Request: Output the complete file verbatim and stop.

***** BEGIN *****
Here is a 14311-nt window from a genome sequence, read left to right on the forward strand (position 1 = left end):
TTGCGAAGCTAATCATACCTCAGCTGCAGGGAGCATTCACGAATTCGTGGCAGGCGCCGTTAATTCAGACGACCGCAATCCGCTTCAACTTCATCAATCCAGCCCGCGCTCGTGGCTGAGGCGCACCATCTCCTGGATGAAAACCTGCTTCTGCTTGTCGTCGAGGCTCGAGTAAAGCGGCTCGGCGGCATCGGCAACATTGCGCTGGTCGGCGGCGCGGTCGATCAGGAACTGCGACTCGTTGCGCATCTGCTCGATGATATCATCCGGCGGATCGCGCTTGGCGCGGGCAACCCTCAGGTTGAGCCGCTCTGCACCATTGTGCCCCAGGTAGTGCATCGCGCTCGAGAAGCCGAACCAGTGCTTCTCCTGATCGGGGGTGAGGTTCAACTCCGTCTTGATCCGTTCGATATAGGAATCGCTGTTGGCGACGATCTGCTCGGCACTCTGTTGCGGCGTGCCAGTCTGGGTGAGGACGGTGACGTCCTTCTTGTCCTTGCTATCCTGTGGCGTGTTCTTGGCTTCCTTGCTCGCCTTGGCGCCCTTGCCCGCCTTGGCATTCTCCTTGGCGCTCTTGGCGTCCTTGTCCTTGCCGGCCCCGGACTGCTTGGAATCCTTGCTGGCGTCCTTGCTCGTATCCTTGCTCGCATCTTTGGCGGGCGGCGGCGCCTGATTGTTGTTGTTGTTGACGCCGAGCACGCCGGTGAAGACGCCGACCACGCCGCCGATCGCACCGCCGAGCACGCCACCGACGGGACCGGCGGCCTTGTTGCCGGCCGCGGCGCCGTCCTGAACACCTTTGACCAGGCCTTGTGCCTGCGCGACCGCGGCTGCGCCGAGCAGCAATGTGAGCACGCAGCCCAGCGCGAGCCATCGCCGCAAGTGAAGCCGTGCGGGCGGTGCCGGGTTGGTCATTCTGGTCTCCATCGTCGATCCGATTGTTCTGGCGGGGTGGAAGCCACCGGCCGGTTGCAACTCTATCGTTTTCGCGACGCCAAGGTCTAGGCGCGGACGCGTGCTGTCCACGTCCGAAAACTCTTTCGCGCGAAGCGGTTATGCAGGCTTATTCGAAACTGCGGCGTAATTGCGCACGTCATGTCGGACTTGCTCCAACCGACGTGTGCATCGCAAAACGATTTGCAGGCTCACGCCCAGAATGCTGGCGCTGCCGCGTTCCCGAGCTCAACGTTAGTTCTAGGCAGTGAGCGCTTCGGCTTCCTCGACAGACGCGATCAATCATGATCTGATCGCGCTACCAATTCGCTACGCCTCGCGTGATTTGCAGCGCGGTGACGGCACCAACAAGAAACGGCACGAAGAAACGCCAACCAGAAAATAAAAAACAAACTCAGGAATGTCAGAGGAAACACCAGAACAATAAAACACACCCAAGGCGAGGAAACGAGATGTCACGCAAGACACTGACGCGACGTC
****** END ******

Here is a 14311-nt window from a genome sequence, read left to right on the forward strand (position 1 = left end):
TTGCGAAGCTAATCATACCTCAGCTGCAGGGAGCATTCACGAATTCGTGGCAGGCGCCGTTAATTCAGACGACCGCAATCCGCTTCAACTTCATCAATCCAGCCCGCGCTCGTGGCTGAGGCGCACCATCTCCTGGATGAAAACCTGCTTCTGCTTGTCGTCGAGGCTCGAGTAAAGCGGCTCGGCGGCATCGGCAACATTGCGCTGGTCGGCGGCGCGGTCGATCAGGAACTGCGACTCGTTGCGCATCTGCTCGATGATATCATCCGGCGGATCGCGCTTGGCGCGGGCAACCCTCAGGTTGAGCCGCTCTGCACCATTGTGCCCCAGGTAGTGCATCGCGCTCGAGAAGCCGAACCAGTGCTTCTCCTGATCGGGGGTGAGGTTCAACTCCGTCTTGATCCGTTCGATATAGGAATCGCTGTTGGCGACGATCTGCTCGGCACTCTGTTGCGGCGTGCCAGTCTGGGTGAGGACGGTGACGTCCTTCTTGTCCTTGCTATCCTGTGGCGTGTTCTTGGCTTCCTTGCTCGCCTTGGCGCCCTTGCCCGCCTTGGCATTCTCCTTGGCGCTCTTGGCGTCCTTGTCCTTGCCGGCCCCGGACTGCTTGGAATCCTTGCTGGCGTCCTTGCTCGTATCCTTGCTCGCATCTTTGGCGGGCGGCGGCGCCTGATTGTTGTTGTTGTTGACGCCGAGCACGCCGGTGAAGACGCCGACCACGCCGCCGATCGCACCGCCGAGCACGCCACCGACGGGACCGGCGGCCTTGTTGCCGGCCGCGGCGCCGTCCTGAACACCTTTGACCAGGCCTTGTGCCTGCGCGACCGCGGCTGCGCCGAGCAGCAATGTGAGCACGCAGCCCAGCGCGAGCCATCGCCGCAAGTGAAGCCGTGCGGGCGGTGCCGGGTTGGTCATTCTGGTCTCCATCGTCGATCCGATTGTTCTGGCGGGGTGGAAGCCACCGGCCGGTTGCAACTCTATCGTTTTCGCGACGCCAAGGTCTAGGCGCGGACGCGTGCTGTCCACGTCCGAAAACTCTTTCGCGCGAAGCGGTTATGCAGGCTTATTCGAAACTGCGGCGTAATTGCGCACGTCATGTCGGACTTGCTCCAACCGACGTGTGCATCGCAAAACGATTTGCAGGCTCACGCCCAGAATGCTGGCGCTGCCGCGTTCCCGAGCTCAACGTTAGTTCTAGGCAGTGAGCGCTTCGGCTTCCTCGACAGACGCGATCAATCATGATCTGATCGCGCTACCAATTCGCTACGCCTCGCGTGATTTGCAGCGCGGTGACGGCACCAACAAGAAACGGCACGAAGAAACGCCAACCAGAAAATAAAAAACAAACTCAGGAATGTCAGAGGAAACACCAGAACAATAAAACACACCCAAGGCGAGGAAACGAGATGTCACGCAAGACACTGACGCGACGTC